The Department of Health’s director general of informatics has signalled that the government may be prepared to look again at controversial clauses on data sharing in the Health and Social Care Bill.
Speaking at a Westminster Health Forum seminar, held to inform policy makers in the UK and Europe, Christine Connelly outlined the intention behind the clauses in the Bill that apparently hand new powers to the health secretary to demand information.
These have proved controversial, with the BMA in particular expressing concern that the Bill as drafted could give the health secretary and the NHS Information Centre much wider powers to demand confidential information from GPs and hospitals.
Connelly denied this, and said she had only recently been made aware that the Bill had been interpreted in this way.
She said: “I need to go back and look at it [the drafting of the Bill] again. I can only tell you what the intention was. We do want to move to a world where we can draw on the data we have.”
She said the Bill was drafted to pass powers currently held by strategic health authorities and primary care trusts to use anonymised information to the new NHS Commissioning Board.
She said: “There are no expectations that the NHS Commissioning Board will have more power to demand more information than PCTs currently can. What is changing is the decision about what sets of data are required across the system.”
She said the NHS needed clarity about what sets of data GPs and hospitals required to collect and submit.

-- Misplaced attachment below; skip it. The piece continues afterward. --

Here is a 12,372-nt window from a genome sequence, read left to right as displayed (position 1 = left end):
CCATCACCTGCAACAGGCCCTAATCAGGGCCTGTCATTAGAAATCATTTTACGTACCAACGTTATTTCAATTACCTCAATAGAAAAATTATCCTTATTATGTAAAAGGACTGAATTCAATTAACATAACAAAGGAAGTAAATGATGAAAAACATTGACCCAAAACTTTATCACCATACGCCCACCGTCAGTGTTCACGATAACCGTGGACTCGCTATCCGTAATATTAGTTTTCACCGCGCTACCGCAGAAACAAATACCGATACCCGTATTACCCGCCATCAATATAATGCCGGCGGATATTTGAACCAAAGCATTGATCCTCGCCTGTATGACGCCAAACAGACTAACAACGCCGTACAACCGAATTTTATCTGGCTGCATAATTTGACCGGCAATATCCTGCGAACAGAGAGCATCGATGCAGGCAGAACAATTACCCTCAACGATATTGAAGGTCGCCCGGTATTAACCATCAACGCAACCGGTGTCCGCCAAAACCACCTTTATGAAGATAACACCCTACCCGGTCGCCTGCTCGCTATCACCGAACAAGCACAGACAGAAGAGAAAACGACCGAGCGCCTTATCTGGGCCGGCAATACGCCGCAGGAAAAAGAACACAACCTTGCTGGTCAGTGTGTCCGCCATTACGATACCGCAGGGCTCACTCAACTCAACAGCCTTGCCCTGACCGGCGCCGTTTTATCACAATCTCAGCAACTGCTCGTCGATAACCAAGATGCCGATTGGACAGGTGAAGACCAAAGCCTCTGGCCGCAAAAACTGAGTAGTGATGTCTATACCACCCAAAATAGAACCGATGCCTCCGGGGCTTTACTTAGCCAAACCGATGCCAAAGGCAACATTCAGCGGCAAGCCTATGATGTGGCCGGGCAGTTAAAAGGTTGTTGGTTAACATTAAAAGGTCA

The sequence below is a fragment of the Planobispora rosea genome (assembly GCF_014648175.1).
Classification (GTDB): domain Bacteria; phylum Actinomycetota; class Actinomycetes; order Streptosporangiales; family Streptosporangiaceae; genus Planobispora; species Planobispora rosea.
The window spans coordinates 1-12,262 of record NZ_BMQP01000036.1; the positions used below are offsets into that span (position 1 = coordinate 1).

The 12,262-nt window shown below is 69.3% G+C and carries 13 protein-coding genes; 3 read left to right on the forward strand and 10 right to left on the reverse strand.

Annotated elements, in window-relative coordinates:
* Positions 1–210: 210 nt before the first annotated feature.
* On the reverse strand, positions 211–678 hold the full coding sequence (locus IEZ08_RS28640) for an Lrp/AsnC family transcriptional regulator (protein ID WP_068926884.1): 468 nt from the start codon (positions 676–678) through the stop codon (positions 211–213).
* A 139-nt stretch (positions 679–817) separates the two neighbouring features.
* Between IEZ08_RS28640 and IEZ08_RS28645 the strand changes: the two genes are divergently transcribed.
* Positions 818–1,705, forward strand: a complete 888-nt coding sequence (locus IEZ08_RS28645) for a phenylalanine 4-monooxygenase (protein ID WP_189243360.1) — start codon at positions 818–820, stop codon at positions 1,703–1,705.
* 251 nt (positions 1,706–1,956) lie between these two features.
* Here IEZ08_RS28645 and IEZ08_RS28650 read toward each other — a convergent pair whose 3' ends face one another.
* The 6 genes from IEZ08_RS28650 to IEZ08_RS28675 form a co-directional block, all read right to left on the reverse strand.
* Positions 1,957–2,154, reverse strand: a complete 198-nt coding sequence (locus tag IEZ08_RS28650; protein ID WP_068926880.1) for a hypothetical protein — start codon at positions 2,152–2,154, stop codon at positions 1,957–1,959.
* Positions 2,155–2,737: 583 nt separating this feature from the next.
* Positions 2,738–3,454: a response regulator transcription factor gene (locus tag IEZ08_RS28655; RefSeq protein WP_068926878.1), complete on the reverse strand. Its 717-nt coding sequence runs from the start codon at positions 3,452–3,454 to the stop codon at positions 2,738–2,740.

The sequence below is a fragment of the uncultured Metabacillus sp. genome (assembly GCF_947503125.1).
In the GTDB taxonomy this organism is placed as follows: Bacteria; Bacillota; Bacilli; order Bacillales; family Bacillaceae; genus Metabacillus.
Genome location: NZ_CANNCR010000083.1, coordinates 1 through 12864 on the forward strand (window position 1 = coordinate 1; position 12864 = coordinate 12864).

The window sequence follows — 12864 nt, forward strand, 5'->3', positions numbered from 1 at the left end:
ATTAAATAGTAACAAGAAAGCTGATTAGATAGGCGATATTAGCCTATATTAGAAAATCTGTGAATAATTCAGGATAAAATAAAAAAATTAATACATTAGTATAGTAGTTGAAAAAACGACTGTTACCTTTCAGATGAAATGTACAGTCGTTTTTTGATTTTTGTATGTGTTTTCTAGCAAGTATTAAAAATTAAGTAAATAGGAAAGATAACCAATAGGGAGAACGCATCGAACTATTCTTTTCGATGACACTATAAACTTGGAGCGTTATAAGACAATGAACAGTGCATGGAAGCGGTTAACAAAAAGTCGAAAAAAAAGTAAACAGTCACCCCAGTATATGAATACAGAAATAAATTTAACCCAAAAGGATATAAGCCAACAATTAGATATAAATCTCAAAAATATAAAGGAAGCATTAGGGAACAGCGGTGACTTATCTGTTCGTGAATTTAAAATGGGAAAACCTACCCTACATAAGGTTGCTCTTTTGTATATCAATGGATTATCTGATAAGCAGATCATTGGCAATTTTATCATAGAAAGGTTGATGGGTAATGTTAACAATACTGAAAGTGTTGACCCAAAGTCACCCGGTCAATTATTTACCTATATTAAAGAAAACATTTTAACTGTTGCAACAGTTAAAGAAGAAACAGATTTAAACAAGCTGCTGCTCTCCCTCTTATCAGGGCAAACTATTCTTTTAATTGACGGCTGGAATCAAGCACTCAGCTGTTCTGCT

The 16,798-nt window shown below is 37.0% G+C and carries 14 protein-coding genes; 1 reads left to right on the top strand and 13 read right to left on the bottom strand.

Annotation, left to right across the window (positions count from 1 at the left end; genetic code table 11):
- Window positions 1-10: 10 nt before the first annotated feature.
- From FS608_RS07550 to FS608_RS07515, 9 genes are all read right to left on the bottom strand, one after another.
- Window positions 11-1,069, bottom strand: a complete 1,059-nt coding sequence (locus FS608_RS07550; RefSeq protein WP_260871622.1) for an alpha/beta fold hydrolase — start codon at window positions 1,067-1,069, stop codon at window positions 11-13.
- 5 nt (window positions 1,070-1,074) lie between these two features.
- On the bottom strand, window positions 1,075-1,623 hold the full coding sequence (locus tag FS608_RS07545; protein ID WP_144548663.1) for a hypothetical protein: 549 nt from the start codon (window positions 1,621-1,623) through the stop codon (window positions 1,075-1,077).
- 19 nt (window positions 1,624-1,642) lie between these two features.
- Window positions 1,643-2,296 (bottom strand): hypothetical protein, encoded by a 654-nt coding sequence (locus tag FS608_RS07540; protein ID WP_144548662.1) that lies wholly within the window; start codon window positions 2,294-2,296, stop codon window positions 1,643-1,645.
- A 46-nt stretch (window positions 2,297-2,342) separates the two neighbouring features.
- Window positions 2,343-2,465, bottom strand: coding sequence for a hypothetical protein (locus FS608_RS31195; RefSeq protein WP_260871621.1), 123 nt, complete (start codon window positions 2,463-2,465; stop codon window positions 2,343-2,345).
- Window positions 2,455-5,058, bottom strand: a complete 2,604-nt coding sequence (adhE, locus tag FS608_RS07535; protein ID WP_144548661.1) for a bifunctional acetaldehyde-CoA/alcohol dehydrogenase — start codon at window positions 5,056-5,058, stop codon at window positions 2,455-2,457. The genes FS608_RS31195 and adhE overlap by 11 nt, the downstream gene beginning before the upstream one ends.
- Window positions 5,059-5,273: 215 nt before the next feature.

“The NHS Commissioning Board will be the place where we set standards [for data sets] and the commissioning board will have the ability to say ‘we need this dataset’.”
She went on: “I do not believe the Bill massively increases the power to collect data. It clarifies who is responsible for certain things.
"The idea that the Secretary of State would ask to see Christine Connelly’s hospital health record because he would like to have a look is not realistic. He has other things to do.”
She urged delegates to make a distinction between confidential, personal health records and wider datasets that are used for public health planning.
She said: “The NHS Commissioning Board may be interested in looking at patterns of prescribing, for example, for cancer survival data.
"The powers in place are about creating the power to see those things while at the same time being quite distinct about individual patient records and making sure that those are held in a confidential environment.”
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Connelly also scotched a tabloid story – and persistent NHS IT rumour – that royalty, MPs and celebrities will not have a Summary Care Record because of fears about confidentiality.
Asked whether this was true – and if so, what constituted “celebrity” – Connnolly said: “I do not know about royalty, but MPs and celebrities are being written to about the SCR. Just like everyone else, they can opt out; but there is no distinction.”